Nasscom bets big on new markets

Nasscom bets big on new markets

By SiliconIndia   |   Monday, 21 July 2008, 11:58 Hrs
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Hyderabad: As measures to keep Indian IT/ITeS sector away from the consequences of global economy slowdown, Nasscom, a trade body and the chamber of commerce of Indian IT&BPO industry, is planning to play its role in exploring new markets in Europe and Africa which is aiming at improving the growth of Indian IT/ITeS.

Nasscom put forwards the strategy of improving productivity before Indian IT companies to ease out margin pressures.

Som Mittal, President, Nasscom opined that it is a challenging economic environment. Globally inflationary pressures are continuing along with skyrocketing oil prices. This has put pressure on the margins of IT companies. However, this is a transition phase as companies are looking at improving productivity by measures such as reduced hiring and better space utilization. We expect utility rate of many companies to go up from 70 percent to about 74 percent in a year.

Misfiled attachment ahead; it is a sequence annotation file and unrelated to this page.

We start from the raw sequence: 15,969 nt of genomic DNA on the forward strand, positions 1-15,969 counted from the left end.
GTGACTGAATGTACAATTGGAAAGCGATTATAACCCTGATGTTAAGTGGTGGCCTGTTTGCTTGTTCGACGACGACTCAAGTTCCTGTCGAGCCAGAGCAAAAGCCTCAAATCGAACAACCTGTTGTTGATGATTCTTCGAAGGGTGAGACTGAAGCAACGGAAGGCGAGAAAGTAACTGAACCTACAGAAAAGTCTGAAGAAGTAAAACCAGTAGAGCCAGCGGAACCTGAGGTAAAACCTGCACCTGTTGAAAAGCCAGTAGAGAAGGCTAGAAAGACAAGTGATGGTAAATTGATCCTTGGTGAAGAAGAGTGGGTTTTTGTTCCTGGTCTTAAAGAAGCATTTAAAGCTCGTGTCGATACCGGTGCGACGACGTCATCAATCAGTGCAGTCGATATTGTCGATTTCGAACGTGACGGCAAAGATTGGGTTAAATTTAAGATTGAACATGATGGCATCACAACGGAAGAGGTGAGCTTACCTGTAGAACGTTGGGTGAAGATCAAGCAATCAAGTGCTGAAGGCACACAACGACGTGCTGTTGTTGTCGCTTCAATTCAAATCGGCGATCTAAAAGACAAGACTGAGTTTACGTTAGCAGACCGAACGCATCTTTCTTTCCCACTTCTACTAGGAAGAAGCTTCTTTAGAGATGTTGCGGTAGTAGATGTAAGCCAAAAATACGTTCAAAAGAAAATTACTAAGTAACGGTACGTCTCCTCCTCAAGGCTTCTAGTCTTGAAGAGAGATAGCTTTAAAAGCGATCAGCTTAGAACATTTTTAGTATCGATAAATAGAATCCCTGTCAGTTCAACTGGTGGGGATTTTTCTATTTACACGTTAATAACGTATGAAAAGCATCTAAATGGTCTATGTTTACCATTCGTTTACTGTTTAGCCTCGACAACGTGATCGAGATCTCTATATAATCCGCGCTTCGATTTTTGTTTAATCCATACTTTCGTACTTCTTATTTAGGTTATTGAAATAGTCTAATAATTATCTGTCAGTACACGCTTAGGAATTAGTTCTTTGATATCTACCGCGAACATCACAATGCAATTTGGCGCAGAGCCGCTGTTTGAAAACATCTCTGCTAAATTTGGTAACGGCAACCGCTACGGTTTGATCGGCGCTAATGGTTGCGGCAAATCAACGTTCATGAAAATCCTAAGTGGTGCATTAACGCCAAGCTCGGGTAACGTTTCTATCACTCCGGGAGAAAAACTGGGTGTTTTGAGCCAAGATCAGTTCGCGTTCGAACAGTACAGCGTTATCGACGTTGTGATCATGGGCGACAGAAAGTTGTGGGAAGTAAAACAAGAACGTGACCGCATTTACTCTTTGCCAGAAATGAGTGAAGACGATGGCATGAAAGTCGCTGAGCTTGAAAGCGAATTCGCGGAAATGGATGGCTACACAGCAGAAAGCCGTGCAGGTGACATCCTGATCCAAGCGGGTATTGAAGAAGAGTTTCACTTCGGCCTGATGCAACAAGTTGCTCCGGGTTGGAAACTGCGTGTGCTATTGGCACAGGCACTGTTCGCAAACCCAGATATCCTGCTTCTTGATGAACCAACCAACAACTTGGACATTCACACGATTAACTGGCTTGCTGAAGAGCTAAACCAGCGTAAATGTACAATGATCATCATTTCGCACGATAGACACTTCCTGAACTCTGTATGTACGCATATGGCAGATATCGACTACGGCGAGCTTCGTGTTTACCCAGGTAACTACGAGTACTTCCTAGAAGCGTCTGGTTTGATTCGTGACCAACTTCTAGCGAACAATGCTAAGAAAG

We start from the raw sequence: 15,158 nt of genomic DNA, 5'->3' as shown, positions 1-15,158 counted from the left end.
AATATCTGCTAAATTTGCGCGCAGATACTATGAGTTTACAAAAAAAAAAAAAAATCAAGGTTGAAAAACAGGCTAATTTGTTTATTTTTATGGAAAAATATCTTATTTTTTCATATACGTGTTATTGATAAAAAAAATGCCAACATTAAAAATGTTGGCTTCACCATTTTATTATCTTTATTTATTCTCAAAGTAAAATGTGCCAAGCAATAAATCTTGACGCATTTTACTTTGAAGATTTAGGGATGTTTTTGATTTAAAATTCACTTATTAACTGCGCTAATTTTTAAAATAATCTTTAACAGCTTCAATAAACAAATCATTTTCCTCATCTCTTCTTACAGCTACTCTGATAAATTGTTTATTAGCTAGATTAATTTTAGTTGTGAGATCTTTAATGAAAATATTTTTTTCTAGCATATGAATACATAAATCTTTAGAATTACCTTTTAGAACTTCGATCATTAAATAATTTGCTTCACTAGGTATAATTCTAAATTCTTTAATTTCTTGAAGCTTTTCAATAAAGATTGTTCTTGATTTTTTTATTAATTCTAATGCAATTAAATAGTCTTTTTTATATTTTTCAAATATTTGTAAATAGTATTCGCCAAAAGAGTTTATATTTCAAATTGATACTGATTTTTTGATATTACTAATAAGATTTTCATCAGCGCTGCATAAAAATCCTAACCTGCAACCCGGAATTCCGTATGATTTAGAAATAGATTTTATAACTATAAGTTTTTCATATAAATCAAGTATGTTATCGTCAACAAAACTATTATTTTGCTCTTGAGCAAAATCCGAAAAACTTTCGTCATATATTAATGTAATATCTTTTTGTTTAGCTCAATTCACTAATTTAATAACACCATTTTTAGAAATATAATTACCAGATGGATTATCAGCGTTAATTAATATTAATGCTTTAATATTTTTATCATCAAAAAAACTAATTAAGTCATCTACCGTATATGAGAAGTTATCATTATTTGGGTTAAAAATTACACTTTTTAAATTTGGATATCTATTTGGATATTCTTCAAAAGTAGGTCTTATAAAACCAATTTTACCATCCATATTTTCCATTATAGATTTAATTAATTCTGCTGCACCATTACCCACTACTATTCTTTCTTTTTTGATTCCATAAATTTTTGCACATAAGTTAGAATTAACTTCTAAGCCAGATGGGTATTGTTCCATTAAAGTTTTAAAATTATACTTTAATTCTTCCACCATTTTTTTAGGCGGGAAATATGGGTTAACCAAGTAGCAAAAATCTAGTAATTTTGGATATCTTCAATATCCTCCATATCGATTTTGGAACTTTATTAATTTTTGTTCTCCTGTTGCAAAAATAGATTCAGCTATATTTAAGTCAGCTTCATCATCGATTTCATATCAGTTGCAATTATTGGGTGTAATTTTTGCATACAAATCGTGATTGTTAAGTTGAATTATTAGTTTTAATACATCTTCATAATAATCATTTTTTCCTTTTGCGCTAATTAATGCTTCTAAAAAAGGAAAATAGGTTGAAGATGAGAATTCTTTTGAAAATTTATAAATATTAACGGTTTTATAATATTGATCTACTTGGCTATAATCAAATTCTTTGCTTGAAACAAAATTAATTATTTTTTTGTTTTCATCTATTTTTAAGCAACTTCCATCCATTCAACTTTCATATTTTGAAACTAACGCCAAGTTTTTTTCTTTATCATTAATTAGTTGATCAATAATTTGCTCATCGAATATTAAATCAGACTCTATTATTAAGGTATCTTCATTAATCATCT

Additionally, he added that there are new opportunities in global market for out sourcing. And we need to develop new skills and abilities to cash in on the opportunities. As a major revenue for Indian IT sector is coming from markets in U.S. and U.K., Nasscom is now pointing the necessity of entering new markets in Europe and Africa. He also insisted the need of acquiring abilities like foreign language skills to attain new business.

"In the U.S., they have realized that outsourcing is not about shifting work to India but access to talent and resources. India can offer advantages in terms of time to market and business processes," he said.

According to him even the U.S. have realized that outsourcing is imperative for competitiveness. It is not only Indian companies that are getting outsourced work but US-based companies are also setting up captives to gain competitive edge. Job losses are not created by outsourcing technology work to India. Sub-prime lending crisis has lead to axing of jobs. In fact, it is the manufacturing sector that had experienced maximum job loss in the U.S.

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